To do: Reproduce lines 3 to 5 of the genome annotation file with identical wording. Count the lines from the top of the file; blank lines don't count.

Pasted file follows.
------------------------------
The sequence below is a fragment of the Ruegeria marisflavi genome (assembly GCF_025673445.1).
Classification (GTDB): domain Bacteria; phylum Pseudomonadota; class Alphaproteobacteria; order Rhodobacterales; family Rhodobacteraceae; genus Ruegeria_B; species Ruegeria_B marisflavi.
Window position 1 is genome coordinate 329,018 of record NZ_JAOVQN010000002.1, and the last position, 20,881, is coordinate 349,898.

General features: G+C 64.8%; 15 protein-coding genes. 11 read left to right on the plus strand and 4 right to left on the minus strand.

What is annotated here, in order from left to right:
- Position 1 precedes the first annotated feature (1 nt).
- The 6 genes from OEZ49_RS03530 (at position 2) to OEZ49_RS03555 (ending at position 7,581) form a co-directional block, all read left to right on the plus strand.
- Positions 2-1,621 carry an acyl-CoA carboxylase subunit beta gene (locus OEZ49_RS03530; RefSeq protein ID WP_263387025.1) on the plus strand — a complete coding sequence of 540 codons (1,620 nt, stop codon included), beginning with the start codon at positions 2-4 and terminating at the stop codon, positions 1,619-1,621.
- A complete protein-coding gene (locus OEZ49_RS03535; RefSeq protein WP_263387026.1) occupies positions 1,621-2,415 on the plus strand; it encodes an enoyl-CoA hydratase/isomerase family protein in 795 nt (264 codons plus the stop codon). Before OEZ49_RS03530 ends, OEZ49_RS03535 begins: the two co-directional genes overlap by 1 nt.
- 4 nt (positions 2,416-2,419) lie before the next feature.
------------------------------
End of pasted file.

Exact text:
Window position 1 is genome coordinate 329,018 of record NZ_JAOVQN010000002.1, and the last position, 20,881, is coordinate 349,898.

General features: G+C 64.8%; 15 protein-coding genes. 11 read left to right on the plus strand and 4 right to left on the minus strand.

What is annotated here, in order from left to right: